Despite the decline in the number of speakers, there were still many small groups that continued to speak the language and follow Māori customs and traditions in an effort to preserve the local culture. They spoke Māori at home and children were taught by their parents so they would not forget where they came from. Literature and newspapers were published in Māori with translations in English.
Several big initiatives were launched, aimed at reviving Māori after concerned groups observed that the language along with Māori culture might become extinct. It started in 1975 when the Māori Language Week was launched. In 1978, the first bilingual school in New Zealand opened in Ureweke Valley's Ruatoki town. In 1983, the Te Reo-o-Poneke, the first radio station that is Māori-owned opened. Through many representations, the New Zealand government, through the Treaty of Waitangi, declared Māori as an official language in 1987. The government granted radio frequencies to several tribal Māori radio stations. Today, the New Zealand government annually allocates US$9 million as funding to the various stations broadcasting in Māori across the country.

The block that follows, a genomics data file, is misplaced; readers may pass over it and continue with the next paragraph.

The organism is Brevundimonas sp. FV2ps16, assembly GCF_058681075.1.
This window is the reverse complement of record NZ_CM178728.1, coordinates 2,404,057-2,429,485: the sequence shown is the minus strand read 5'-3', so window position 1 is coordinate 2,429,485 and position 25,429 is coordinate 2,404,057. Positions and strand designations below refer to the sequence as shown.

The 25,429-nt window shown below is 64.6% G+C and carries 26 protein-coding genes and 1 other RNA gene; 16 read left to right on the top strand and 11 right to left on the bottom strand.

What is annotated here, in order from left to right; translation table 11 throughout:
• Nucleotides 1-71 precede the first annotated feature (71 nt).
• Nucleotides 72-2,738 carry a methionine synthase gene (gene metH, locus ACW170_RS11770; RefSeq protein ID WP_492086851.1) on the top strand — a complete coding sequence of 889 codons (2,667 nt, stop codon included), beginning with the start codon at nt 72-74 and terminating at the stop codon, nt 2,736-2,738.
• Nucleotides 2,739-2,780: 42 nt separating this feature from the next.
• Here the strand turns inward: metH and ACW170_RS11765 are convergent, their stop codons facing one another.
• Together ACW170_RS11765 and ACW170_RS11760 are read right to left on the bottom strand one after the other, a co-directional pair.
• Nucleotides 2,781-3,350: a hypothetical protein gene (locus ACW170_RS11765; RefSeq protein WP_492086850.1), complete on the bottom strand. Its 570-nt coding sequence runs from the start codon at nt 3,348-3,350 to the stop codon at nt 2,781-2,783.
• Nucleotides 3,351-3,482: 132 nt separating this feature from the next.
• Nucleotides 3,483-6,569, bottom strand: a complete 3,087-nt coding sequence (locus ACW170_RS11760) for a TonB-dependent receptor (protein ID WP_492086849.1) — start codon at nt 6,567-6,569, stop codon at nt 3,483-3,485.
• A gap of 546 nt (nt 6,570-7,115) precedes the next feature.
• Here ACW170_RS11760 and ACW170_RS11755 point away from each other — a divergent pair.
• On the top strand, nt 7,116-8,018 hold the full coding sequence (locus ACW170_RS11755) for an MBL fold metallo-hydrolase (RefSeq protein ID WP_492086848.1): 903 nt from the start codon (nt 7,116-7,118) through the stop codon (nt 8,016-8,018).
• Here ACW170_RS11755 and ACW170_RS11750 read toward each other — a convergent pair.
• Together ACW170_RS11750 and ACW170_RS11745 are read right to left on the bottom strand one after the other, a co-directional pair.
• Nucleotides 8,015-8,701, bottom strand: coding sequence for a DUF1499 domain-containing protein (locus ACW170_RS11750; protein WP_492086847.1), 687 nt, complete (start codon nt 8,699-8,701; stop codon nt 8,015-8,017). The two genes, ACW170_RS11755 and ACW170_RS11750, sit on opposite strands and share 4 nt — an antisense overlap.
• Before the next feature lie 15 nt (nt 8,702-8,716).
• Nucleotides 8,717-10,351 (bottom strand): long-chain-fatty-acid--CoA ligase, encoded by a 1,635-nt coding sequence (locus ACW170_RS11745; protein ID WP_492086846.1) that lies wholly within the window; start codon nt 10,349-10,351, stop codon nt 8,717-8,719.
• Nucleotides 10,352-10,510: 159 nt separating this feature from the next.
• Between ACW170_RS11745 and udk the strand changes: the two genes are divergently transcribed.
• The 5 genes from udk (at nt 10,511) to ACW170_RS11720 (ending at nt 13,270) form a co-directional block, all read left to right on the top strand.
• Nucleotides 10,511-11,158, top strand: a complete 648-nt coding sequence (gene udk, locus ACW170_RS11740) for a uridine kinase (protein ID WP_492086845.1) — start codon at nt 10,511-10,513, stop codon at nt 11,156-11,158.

Around New Zealand today, the agencies and departments of the government carry names and signs in Māori and English. The stationery used by public offices is in both languages. Postal addresses with place names in Māori are recognized by the country's post office.
Dealings with the government could be held using Māori but often, interpreters are needed, as fluency in the language is still limited. Interpreters are also used when a parliament member wants to speak Māori during a parliament session.
Like other languages, Māori continues to evolve, affected by foreign languages. Many words were borrowed from English, but they were changed to fit the Māori language grammatically and euphonically.
Some of them are transliterations, such as horse, which became hōiho, and station that in Māori is called teihana. Napier becomes Nepia and Cloudy Bay is called Karauripe.
If you are traveling to New Zealand, here are some useful words and phrases:
|Haere mai/Nau mai||Welcome|
|Kia ora (single person)||Hello|
|Kei te pēhea koe?||How are you?|
|Kei te pai.||I am fine, thanks. And you?|
|He roa te wā kua kitea.||Long time, no see.|
|Ko wai tōu ingoa?||What is your name?|
|Ko … ahau||My name is…?|
|Nō hea koe?||Where are you from?|
|Nō … ahau.||I am from…|
|Kia ora/Ata mārie/Mōrena||Good morning|
|Kia ora||Good afternoon, good evening|
|Pō mārie||Good night|
|E noho rā (if you are the one leaving)||Goodbye|
|Kia waimarie||Good luck|
|Mauri ora! Kia ora!||Cheers, good health|
|Kia pai tō rā||Have a nice day|
|Kia mākona||Bon appetit|
|Kia pai te haere||Bon voyage|
|Kaore au e mārama / Aroha mai||I don't understand|